Tag Archives: st. thomas aquinas

Marian Consecration with Aquinas: A Nine-Day Path for Growing Closer to the Mother of God

Matt Fradd and Fr. Gregory Pine, O.P.
TAN Books, 75 pages


St. Thomas Aquinas never wrote a word about Marian consecration, but wrote amply about consecration to the religious life. Yet, as the authors of this slim volume point out, the evangelical counsels of poverty, chastity, and obedience, lived radically by religious men and women, are to be lived in spirit by all baptized Christians. So here is the basis for this excellent nine-day preparation for Marian consecration through the teachings of Aquinas, with each day featuring a theological reflection based on Aquinas and a passage from his writings. En route to consecration, you’ll get to know both Aquinas and Our Lady much better.


Order: Amazon

Curriculum Imbues Aquinas’ Virtue-Teachings

St. Thomas Aquinas’ writings on the virtues and gifts of the Holy Spirit can be daunting enough for most adults, let alone school kids.

But the Dominican Sisters of Mary, Mother of the Eucharist, have developed a curriculum that effectively communicates the Angelic Doctor’s insights to students from kindergarten to high school about the virtues they will need to live and cope well as Christian disciples.

“We wanted to instill the importance of that, because what virtue really is, is this internal disposition toward goodness,” said Dominican Sister John Dominic, one of four foundresses of her community, which has its mother house in Ann Arbor, Michigan.

“We aim to form adults, a generation of young people, who desire to be good, that see that this way of life leads to an interior peace and happiness,” Sister Dominic said.

Sisters spiritually adopted Legatus

Communicating the value of the virtuous life has been a staple of the Dominican Sisters of Mary, Mother of the Eucharist, which began in 1997 with four members from the Dominican Sisters of St. Cecilia Congregation, more commonly known as the Nashville Dominicans.

Sister Dominic and her three foundresses felt called to begin a new religious foundation. They were aided by Tom Monaghan, founder of Legatus, who arranged to bring the sisters to Ann Arbor so they could operate a new Catholic school that would teach students to excel in academics and the spiritual life.

“We were aligned with our vision for Catholic education,” said Sister Dominic, who added that Monaghan also helped build the community’s mother house. She said the sisters have spiritually adopted Legatus and regularly pray for the organization’s intentions.

“We’ve always felt very close to Legatus,” Sister Dominic said.

400 schools use the program

The sisters operate the Spiritus Sanctus Academies, which are two private Catholic Pre-K-to-8th grade schools, in the Ann Arbor and Plymouth areas of southeast Michigan. The community has its own publishing company, Lumen Ecclesia Press, that publishes books written and music recorded by the sisters.

“When we had to get our books printed, the printer told us we needed a press name,” Sister Dominic said. “So we came up with Lumen Ecclesia Press, for Light of the Church, with the symbol of a torch because we want to be a light out there to praise, to bless, and to preach.”

The Education in Virtue curriculum was the first project the sisters published through Lumen Ecclesia Press. Sister Dominic said an education in the virtues is closely linked to Dominican spirituality, teaching, and preaching. She added that the sooner children are taught about virtue, the easier it is for them to grow in the virtues.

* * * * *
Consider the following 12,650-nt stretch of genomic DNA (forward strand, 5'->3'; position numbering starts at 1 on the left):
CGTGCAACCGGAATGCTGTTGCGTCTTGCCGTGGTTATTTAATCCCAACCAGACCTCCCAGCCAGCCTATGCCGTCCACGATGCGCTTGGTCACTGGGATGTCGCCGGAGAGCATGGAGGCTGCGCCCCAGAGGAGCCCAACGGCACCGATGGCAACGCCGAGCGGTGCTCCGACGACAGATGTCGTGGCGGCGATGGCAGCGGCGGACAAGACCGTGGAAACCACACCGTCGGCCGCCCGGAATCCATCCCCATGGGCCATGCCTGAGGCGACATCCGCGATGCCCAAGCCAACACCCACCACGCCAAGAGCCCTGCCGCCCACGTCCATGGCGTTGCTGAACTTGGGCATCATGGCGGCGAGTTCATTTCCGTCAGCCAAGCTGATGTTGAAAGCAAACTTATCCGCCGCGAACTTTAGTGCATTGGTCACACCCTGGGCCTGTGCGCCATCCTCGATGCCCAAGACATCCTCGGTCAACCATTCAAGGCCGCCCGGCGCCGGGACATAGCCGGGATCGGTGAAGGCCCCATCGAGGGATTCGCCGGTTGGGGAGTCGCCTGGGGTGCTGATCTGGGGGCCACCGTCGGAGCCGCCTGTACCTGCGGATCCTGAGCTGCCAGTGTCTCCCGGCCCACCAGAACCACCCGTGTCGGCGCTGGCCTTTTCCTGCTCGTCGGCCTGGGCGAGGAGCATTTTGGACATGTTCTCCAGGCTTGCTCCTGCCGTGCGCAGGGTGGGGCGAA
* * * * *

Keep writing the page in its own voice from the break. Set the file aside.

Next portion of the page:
“I found that when I was the principal of Spiritus Sanctus Academy, people would ask other teachers, ‘How do I teach virtue and temperance to a kindergartener?’” Sister Dominic said. “That’s why we develop resources, with virtue cards that contain illustrations of what a particular virtue looks like, a phrase of what it sounds like, and what it looks like in action.”

In addition to the virtue cards, which are similar to flash cards, the virtue curriculum’s resources include videos, professional development courses for teachers, and videos for parents who are interested in the materials.

“We’ve tried to make the content not too intellectual, but so that any person can understand it,” said Sister Dominic, who added that more than 400 Catholic schools across the country use the virtue curriculum.

“The materials are attractive, engaging, and infused with Sacred Scripture, insights from the lives of the saints, and a Thomistic understanding of the virtues and gifts of the Holy Spirit,” Father Steve Mattson, superintendent of schools for the Diocese of Lansing, Michigan, wrote for a testimonial published on the Education in Virtue’s website.

 ‘Echoing the mystery’ for catechists

The sisters’ other big project has been the publication of Echoing the Mystery, a book for catechists based on the teaching approach of Barbara Morgan, the retired foundress of the catechetics program at the Franciscan University of Steubenville.

Before retiring in 2005, Morgan taught Sister Dominic and many notable Catholic apologists and authors, including Jeff Cavins, Tim Gray, and Edward Sri, among others.

“Her love and deep understanding of God’s revelation make her an effective catechist,” Sister Dominic said, adding that Morgan, who lives in Michigan, understands that a catechist is a person who “echoes down” the truths God has revealed.

Echoing the Mystery was released in 2018 after about 12 years’ hard work and planning. Sister Dominic said the community wanted to compile Morgan’s insights and catechetical approach for future generations of catechists.